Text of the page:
NZ Day 22: I Can’t Believe We Made It. Canoe?

Ahh, another fine morning on the Whanganui!

After spending a while mopping up the unexpected puddle in the kitchen, Francis made a huge stack of gluten free pancakes. We all gathered around the kitchen table and ate heartily. We weren’t well-rested, but at least we were well-fed!

I had a little time to wander and snap photos, then we hauled gear down the steps to the riverbank. We were the last group out of the campsite again – perhaps because most of the campers ate a cold breakfast, or none.

We had lots of flat rowing, and then an incredibly windy area on top of the flat where we were blown upstream if we didn’t row. We had to row hard, then take breaks in the lee of the rocks on the riverbank, or just drift into the shallow water and plant an oar in the muck. Good thing we had plenty of practice!

We were grateful for every rest break!

And, of course, we enjoyed the lush environment, even in our zombified state. Here’s a video of the walk down from the break area back to the boats:

And another video much farther down the river, when it widened out considerably:

We also hit some awesome rapids – three long ones – and rowed like hell through all of them.

Just after the last one, we saw the boat ramp ahead of us, with the transport van already parked on the connecting road. Houses were scattered across the hillside, complete with power lines and driveways. We were back in the real world. Boo! We drifted over to the ramp and stumbled out, grinning and stretching and yawning, and talked excitedly about the experience.

“Super awesome,” I said. “I only wish it was longer, so we could use our skills now that we’ve developed them. I think it took an entire day for me to learn how to steer the boat without slowing it down.”

“Yeah,” Kerry said, “and the rapids were really stressful at first. It got a lot better when we learned how to communicate.”

I nodded vigorously. “For sure. There were some pretty tense moments. And we couldn’t really pull the canoe over and talk. Most of the time there was no place to pull over!”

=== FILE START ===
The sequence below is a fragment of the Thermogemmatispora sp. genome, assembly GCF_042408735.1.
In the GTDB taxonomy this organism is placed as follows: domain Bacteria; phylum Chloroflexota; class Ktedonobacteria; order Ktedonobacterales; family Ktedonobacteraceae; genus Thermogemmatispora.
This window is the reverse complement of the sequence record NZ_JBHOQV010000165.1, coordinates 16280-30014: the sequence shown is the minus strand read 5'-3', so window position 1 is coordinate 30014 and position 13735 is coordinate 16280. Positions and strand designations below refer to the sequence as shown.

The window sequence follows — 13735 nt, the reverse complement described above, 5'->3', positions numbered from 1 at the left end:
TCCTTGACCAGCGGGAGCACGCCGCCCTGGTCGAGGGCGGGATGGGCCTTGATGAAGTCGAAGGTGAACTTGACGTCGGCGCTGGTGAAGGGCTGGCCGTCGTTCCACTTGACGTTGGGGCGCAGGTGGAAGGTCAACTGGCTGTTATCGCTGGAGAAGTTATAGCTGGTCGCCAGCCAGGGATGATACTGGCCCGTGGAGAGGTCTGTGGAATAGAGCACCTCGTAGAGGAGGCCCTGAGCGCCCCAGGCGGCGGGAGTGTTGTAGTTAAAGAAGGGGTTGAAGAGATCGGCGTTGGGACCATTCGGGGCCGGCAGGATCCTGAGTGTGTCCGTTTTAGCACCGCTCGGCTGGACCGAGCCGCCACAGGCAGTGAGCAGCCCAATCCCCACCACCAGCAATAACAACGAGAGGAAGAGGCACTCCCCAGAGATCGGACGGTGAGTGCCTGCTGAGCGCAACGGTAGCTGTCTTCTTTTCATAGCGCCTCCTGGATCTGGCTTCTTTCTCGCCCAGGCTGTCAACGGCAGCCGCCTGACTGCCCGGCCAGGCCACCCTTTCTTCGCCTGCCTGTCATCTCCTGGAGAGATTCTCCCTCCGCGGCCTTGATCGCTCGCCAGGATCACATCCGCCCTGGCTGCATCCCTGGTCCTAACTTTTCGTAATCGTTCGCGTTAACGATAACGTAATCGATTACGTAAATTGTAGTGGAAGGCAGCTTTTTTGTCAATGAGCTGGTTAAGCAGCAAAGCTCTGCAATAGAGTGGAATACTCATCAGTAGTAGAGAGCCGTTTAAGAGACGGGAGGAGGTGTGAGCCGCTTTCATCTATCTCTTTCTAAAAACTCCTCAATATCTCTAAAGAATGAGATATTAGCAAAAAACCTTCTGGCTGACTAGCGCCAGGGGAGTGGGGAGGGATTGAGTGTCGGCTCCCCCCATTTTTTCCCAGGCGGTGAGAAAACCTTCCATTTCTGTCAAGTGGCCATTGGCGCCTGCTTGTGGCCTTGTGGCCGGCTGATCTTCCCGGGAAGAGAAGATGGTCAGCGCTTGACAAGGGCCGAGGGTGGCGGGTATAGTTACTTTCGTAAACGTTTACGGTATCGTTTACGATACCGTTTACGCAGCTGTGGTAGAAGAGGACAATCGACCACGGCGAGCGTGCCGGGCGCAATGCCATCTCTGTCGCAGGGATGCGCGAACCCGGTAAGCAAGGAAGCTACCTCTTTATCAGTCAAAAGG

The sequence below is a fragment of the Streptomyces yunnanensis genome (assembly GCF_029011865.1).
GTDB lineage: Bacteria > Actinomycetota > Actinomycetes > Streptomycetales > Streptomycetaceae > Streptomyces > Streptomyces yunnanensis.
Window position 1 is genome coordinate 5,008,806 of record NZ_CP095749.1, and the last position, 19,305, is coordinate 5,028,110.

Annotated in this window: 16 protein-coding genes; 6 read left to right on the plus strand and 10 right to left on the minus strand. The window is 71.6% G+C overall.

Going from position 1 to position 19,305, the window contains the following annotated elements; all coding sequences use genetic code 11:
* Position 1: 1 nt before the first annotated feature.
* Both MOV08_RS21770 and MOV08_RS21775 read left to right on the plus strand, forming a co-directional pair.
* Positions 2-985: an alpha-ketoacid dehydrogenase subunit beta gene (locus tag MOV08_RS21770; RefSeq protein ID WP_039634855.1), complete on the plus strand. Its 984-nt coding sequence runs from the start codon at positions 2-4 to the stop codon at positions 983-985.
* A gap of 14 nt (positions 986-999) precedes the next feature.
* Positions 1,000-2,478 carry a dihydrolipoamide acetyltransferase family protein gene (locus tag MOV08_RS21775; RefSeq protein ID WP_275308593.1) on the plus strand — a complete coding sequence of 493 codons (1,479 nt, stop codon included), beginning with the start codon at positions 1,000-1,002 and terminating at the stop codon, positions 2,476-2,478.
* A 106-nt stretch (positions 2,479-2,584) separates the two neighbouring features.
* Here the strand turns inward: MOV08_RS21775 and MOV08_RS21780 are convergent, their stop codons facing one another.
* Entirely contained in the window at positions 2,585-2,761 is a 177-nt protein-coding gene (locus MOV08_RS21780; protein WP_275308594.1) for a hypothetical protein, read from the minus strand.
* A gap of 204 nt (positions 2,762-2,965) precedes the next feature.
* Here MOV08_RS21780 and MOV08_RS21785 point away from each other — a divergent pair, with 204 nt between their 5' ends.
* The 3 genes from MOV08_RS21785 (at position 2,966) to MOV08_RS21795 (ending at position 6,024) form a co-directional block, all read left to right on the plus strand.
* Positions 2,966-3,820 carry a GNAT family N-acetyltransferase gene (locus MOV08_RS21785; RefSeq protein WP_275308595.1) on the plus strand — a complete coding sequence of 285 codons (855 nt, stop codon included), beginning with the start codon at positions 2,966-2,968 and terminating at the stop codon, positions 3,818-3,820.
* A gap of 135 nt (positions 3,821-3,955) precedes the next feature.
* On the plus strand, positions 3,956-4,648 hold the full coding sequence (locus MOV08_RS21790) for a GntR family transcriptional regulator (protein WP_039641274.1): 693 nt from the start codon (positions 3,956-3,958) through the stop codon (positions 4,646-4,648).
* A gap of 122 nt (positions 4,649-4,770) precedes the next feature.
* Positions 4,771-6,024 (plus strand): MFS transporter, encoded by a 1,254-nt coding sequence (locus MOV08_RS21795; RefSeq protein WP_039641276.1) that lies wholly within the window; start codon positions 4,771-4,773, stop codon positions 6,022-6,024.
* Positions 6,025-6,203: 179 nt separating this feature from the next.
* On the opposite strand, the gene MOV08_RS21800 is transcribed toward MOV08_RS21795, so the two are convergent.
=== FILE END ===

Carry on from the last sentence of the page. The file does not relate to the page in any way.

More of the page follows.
Kerry turned to Francis, who was trying ropes down over the trailer. “Do a lot of couples get into arguments in the canoes?”

“Yeah, uh…” He looked across at his manager, standing by the door to the van. “We sometimes call them ‘divorce boats’.”

We laughed pretty hard at that.

The shuttle driver plowed along the steep gravelly roads with obvious impatience, forcing us to grip our seatbelts to avoid smacking into each other, but we still managed to pass around phones and cameras and show off pictures gathered from the trip. Sebastian and I exchanged contact information so we could trade photos later. We also devoured the few remaining snacks from the dry barrels, though I ate lightly to keep my stomach from rebelling. Looking back, Kerry and I agreed that this was the highlight of the trip so far, eclipsing even Hobbiton and the Waiotapu thermal park. New Zealand just keeps impressing us!

Back in National Park, we collected our bicycles from the garage and found that some critters has been investigating them:

Cat prints all over the recumbent seat after storing it in the Adrift NZ garage during the canoe trip!

Then we changed our hotel reservation to a different room, since the smaller one was tiny and had shared bathrooms. Dragged our gear inside and exploded it all over the floors and couches, then did a bunch of laundry, showered, and rode over to the restaurant where we stuffed ourselves.

Good thing we have a day off tomorrow! We would totally fail the Tongariro Crossing in our current state…

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